Progress in the pharmacological, medical and biological sciences involves experimentation on all living species, including animals and humans. The effectiveness of medications investigative procedures and treatments must at some point be tested on animals and human beings. Although tests are conducted much more frequently on lab animals, especially those most related to humans, they do not provide sufficient information.
The history of medicine shows that there has always been a need for experimentation on human beings. Examples of these consist of the inoculation of Newgate prisoners in 1721, who had been condemned to death with Smallpox.
In 1796, Edward Jenner, also studying Smallpox, inoculated an eight year old boy with pus from a diseased cow. The list goes on, and such experiments continue even until today.
Nowadays these experiments would be ethically and legally unacceptable. Nevertheless, there have been clear documented cases of abuse in recent times. An example of this is the experiments conducted by Nazi doctors on prisoners in the concentration camps during the Holocaust. Does this mean that since there is potential for abuse, all experimentation should be banned? This would mean that society would be condemned to remain at the same level of knowledge (status quo)? Bioethically speaking, how far can we go in the study of the human without crossing the line? The fundamental question is, since we are the ones drawing the line, where do we draw it?
The purpose of this essay is to provide a clear sense of the present law on this issue.
To review the problems raised by experimentation on animals.
THE CURRENT STATE OF THE LAW
Biomedical experimentation on human subjects raises many complex legal problems that the law must deal with accordingly. For example, infringement on the rules subjects the researcher not only to criminal sanctions, but also civil sanctions (damages for harm caused), administrative sanctions (withdrawal of funds), or disciplinary sanctions (suspension from the researchers’ professional association).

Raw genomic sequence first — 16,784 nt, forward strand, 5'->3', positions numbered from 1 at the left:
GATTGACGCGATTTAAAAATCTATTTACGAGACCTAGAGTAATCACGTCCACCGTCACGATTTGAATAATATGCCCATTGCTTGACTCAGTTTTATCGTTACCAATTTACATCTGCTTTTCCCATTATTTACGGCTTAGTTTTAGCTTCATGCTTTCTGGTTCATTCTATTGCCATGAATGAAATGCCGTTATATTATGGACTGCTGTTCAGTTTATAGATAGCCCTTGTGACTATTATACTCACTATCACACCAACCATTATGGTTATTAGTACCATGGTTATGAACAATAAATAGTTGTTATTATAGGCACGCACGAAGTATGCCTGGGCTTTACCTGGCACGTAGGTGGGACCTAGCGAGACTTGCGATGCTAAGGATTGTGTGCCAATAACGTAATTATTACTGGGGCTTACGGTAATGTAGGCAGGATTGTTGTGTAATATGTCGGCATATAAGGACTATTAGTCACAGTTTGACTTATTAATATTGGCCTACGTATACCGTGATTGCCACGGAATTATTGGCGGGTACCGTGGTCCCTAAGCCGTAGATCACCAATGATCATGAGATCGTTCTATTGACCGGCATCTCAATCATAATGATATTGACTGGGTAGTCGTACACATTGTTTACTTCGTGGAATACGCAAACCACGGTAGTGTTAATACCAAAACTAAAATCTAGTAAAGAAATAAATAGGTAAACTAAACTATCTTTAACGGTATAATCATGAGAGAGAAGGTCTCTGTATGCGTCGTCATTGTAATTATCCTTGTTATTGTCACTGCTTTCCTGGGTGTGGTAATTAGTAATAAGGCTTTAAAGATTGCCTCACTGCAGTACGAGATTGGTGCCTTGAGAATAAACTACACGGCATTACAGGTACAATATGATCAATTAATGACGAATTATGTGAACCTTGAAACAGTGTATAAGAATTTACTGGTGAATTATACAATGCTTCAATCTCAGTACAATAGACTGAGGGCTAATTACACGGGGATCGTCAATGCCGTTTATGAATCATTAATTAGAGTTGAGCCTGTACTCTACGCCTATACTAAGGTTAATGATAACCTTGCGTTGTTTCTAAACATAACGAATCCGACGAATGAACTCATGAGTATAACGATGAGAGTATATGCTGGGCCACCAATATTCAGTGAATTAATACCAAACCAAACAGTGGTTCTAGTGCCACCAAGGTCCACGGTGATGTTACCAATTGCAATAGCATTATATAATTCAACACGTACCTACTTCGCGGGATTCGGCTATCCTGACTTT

A. FEDERAL AND PROVINCIAL LEGISLATION
Criminal sanctions dealing with offences against the person make it possible to penalize those causing harm to a subject who has not given valid consent to an experiment. Explaining this, many experiments on humans are legal and performed everyday.
No experiment is performed without a purpose. The most common is during surgery, the patients give valid consent to have experiments conducted on them during the operation.
With respect to medications, citizens of The United States are given protection by the Food and Drug Act. These laws control new medications into the market. Although this seems as though it contains no ethical procedures it touches upon the experimentation prior to the release of the medication. Many animals have been used in order to bring these medications to the market.
Furthermore, humans must have been used during experimentation. According to the Law, any experimentperformed on a person to bring out any new medication may result in criminal sanction (homicide, damages for harm, suspension). Here are a few examples given by the of National Orders of Technology. The experiment should be so designed and based on the results of animal experimentation and a knowledge of the natural history of the diseased of other problem under study that the anticipated results will justify the performance of the experiment. The degree of risk to be taken should never exceed that determined by the humanitarian importance of the problem to be solved by the experiment. The voluntary consent of the human is absolutely essential.
B. ETHICAL DOCUMENTS
In 1977, a report of the American Council was prepared on ethics. It was responsible for construing ethical guidelines for the people to abide by. Although the report deals with ethics in the bio-medical studies, it emphasizes more on other issues.
ANIMAL RIGHTS EXPERIMENTATION ON FETUSES
euthanasia, abortion, genetic engineering
Since the law states that most experimentation performed on animals and humans is unethical yet provides fruitful results, it should be left to the people to make the decision whether or not experimentation should continue and to what extent. If we are considered to be a moral race, then should we be allowed to make the choice for anyone who cannot make the choice for themselves?; just like a mother for her own child.